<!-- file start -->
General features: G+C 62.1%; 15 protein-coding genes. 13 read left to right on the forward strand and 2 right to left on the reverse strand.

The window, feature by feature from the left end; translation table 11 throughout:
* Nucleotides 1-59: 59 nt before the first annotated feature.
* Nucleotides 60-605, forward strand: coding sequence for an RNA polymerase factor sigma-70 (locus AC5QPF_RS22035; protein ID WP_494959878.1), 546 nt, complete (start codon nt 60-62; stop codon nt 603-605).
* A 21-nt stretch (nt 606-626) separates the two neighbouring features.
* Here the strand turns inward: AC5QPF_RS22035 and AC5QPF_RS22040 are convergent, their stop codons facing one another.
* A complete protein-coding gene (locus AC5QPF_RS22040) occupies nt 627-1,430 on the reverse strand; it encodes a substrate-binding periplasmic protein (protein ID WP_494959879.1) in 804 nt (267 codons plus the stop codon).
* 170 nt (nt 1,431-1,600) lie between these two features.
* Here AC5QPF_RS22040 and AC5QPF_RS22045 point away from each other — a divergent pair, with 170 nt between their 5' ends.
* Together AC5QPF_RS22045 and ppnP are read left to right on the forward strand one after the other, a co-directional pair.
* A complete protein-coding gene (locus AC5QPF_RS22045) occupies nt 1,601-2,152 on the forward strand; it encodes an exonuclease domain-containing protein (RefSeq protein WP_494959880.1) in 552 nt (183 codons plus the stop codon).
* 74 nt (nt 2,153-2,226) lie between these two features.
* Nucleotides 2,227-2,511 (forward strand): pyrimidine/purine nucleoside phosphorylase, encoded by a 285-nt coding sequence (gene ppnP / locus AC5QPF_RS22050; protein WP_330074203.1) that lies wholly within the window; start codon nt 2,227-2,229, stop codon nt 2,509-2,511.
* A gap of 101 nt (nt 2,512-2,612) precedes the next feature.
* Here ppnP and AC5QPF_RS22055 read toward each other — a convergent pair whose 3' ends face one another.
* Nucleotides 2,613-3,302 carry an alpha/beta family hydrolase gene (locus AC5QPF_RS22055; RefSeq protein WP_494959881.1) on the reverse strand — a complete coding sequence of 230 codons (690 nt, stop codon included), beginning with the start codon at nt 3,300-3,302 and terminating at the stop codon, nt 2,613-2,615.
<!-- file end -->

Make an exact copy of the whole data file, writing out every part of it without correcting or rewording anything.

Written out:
General features: G+C 62.1%; 15 protein-coding genes. 13 read left to right on the forward strand and 2 right to left on the reverse strand.

The window, feature by feature from the left end; translation table 11 throughout:
* Nucleotides 1-59: 59 nt before the first annotated feature.
* Nucleotides 60-605, forward strand: coding sequence for an RNA polymerase factor sigma-70 (locus AC5QPF_RS22035; protein ID WP_494959878.1), 546 nt, complete (start codon nt 60-62; stop codon nt 603-605).
* A 21-nt stretch (nt 606-626) separates the two neighbouring features.
* Here the strand turns inward: AC5QPF_RS22035 and AC5QPF_RS22040 are convergent, their stop codons facing one another.
* A complete protein-coding gene (locus AC5QPF_RS22040) occupies nt 627-1,430 on the reverse strand; it encodes a substrate-binding periplasmic protein (protein ID WP_494959879.1) in 804 nt (267 codons plus the stop codon).
* 170 nt (nt 1,431-1,600) lie between these two features.
* Here AC5QPF_RS22040 and AC5QPF_RS22045 point away from each other — a divergent pair, with 170 nt between their 5' ends.
* Together AC5QPF_RS22045 and ppnP are read left to right on the forward strand one after the other, a co-directional pair.
* A complete protein-coding gene (locus AC5QPF_RS22045) occupies nt 1,601-2,152 on the forward strand; it encodes an exonuclease domain-containing protein (RefSeq protein WP_494959880.1) in 552 nt (183 codons plus the stop codon).
* 74 nt (nt 2,153-2,226) lie between these two features.
* Nucleotides 2,227-2,511 (forward strand): pyrimidine/purine nucleoside phosphorylase, encoded by a 285-nt coding sequence (gene ppnP / locus AC5QPF_RS22050; protein WP_330074203.1) that lies wholly within the window; start codon nt 2,227-2,229, stop codon nt 2,509-2,511.
* A gap of 101 nt (nt 2,512-2,612) precedes the next feature.
* Here ppnP and AC5QPF_RS22055 read toward each other — a convergent pair whose 3' ends face one another.
* Nucleotides 2,613-3,302 carry an alpha/beta family hydrolase gene (locus AC5QPF_RS22055; RefSeq protein WP_494959881.1) on the reverse strand — a complete coding sequence of 230 codons (690 nt, stop codon included), beginning with the start codon at nt 3,300-3,302 and terminating at the stop codon, nt 2,613-2,615.